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Fatma Refaat Ahmed 2 Articles
Nursing
Quality of life among patients with supraventricular tachycardia post radiofrequency cardiac ablation in Jordan
Mohammad Tayseer Al- Betar, Rami Masa'deh, Shaher H. Hamaideh, Fatma Refaat Ahmed, Hajar Bakkali, Mohannad Eid AbuRuz
Acute Crit Care. 2023;38(3):333-342.   Published online August 30, 2023
DOI: https://doi.org/10.4266/acc.2023.00052
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AbstractAbstract PDF
Background
Supraventricular tachycardia (SVT) is a common arrhythmia with associated symptoms such as palpitation, dizziness, and fatigue. It significantly affects patients’ quality of life (QoL). Radiofrequency cardiac ablation (RFCA) is a highly effective treatment to eliminate arrhythmia and improve patients’ QoL. The purpose of this study was to assess the level of QoL among patients with SVT and examine the difference in QoL before and after RFCA.
Methods
One group pre-posttest design with a convenience sample of 112 patients was used. QoL was assessed by 36-Item Short Form (SF-36). Data were collected at admission through face-to-face interviews and 1-month post-discharge through phone interviews.
Results
There was a significant difference between QoL before (33.7±17.0) and 1 month after (62.5±18.5) the RFCA. Post-RFCA patients diagnosed with atrioventricular nodal reentrant tachycardia had higher QoL than other types of SVT. Moreover, there were significant negative relationships between QoL and the number and duration of episodes pre- and post-RFCA. There were no significant differences in QoL based on: age, sex, working status, marital status, smoking, coronary artery disease, diabetes mellitus, and hypertension.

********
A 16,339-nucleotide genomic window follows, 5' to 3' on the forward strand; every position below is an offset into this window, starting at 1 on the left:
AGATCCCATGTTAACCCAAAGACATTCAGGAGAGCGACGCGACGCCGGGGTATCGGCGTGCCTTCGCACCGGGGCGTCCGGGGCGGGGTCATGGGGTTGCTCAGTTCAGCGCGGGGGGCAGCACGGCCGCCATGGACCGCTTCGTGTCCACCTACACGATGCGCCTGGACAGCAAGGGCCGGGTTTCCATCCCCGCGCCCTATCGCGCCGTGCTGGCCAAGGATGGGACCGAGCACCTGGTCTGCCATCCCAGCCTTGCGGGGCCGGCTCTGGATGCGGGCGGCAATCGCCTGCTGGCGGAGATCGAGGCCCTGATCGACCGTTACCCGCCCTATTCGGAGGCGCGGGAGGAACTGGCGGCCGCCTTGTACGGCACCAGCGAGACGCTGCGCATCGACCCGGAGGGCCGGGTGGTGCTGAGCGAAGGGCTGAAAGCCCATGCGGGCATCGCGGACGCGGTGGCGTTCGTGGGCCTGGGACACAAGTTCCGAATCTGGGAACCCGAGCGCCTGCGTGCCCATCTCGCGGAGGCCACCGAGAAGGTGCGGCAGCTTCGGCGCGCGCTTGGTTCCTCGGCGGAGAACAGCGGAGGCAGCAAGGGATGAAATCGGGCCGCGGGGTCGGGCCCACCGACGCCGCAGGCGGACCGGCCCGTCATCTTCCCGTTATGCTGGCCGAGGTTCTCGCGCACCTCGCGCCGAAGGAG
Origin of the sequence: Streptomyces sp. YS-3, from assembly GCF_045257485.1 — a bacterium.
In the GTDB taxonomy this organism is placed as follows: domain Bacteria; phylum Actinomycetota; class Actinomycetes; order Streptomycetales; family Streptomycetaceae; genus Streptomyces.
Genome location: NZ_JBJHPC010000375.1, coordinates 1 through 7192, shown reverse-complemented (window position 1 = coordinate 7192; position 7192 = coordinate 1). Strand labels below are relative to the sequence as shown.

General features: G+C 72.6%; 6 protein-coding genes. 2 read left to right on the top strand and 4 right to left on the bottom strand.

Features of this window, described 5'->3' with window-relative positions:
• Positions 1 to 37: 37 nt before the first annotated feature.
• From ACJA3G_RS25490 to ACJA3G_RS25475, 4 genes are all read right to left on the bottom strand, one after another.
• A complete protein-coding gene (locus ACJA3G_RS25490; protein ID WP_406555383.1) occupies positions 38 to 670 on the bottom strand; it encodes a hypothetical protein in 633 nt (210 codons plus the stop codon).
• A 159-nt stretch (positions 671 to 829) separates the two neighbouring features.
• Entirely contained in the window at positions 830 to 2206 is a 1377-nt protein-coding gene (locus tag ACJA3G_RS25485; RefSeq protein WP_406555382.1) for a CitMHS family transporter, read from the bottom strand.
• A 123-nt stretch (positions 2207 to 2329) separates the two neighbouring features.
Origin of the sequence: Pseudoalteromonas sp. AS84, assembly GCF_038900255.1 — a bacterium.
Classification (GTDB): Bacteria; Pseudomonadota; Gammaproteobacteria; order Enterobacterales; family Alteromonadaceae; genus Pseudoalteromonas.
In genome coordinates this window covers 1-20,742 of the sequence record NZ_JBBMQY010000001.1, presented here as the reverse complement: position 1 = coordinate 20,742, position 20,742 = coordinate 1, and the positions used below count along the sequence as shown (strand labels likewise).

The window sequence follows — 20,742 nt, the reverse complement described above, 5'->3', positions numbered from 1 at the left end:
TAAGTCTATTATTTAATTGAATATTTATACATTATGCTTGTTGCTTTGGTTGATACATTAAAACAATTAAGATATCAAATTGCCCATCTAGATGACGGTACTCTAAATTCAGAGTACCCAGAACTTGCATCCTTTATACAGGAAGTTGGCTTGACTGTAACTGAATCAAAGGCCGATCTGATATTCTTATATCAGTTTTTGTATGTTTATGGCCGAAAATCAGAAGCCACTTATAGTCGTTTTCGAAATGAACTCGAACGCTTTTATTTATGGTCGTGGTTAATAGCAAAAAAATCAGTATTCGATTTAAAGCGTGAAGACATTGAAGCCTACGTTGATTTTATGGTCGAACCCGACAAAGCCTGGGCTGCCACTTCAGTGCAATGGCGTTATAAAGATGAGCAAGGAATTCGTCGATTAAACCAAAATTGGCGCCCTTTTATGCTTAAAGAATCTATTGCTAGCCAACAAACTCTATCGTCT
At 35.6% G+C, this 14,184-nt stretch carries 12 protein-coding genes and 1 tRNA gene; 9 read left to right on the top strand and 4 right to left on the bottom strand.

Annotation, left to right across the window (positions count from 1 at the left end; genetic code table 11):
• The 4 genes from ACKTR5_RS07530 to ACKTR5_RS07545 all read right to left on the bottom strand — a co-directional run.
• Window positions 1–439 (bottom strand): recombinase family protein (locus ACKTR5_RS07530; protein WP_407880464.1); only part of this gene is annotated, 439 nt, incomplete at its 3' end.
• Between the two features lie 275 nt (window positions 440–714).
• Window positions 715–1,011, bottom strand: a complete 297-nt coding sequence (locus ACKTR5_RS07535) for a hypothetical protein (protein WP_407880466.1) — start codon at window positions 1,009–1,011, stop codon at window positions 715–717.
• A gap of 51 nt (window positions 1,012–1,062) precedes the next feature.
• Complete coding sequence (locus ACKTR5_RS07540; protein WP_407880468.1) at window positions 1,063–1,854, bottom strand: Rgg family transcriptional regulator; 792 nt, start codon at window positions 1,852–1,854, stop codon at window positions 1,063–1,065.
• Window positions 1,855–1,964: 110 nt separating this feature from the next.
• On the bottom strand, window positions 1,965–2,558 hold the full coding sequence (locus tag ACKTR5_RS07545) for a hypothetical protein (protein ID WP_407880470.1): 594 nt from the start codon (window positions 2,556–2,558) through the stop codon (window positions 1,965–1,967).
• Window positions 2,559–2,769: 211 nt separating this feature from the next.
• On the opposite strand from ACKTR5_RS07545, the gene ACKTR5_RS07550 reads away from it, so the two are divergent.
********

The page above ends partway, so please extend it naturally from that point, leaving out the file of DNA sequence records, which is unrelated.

Conclusions
After RFCA, the QoL of patients with ST improved for both physical and mental component subscales.
A quasi-experimental study to assess the effect of Benson’s relaxation on anxiety and depression among patients with heart failure in Jordan
Asad Allah Mohammed Aloran, Samiha Sohail Jarrah, Fatma Refaat Ahmed, Mohannad Eid AbuRuz
Received August 20, 2023  Accepted June 4, 2024  Published online July 1, 2024  
DOI: https://doi.org/10.4266/acc.2023.01053
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AbstractAbstract
Background
Despite advancements in treatment, heart failure (HF) remains a leading cause of death. Anxiety and depression (A&D) are highly prevalent among patients with HF, negatively impacting their mortality, and morbidity. The Benson relaxation technique (BRT) is a non-pharmacological approach that is easy to learn, use, and apply for reducing A&D. This study aimed to investigate the effectiveness of the BRT in reducing A&D among patients with HF in Jordan.
Methods
This quasi-experimental pre and post-design study involved a consecutive sample of 204 participants with a confirmed diagnosis of HF. Data were collected from four hospitals in Jordan.
Results
A total of 204 patients participated in this study, with 138 males and 66 females. The mean A&D scores for the sample at base-line were 11.09±2.60 and 10.80±2.30, respectively. In the intervention group, there was a statistically significant difference between pre-intervention anxiety and post-intervention anxiety levels (P<0.001), as well as between pre-intervention depression and post-intervention depression levels (P<0.001). In contrast, the control group showed no statistically significant differences between pre-intervention and post-intervention anxiety and depression levels (P=0.83; P=0.34) respectively.
Conclusion
BRT can be used as an adjunctive intervention for patients with HF to reduce A&D. Healthcare professionals should consider incorporating BRT into treatment plans, while nursing departments can lead its implementation.

ACC : Acute and Critical Care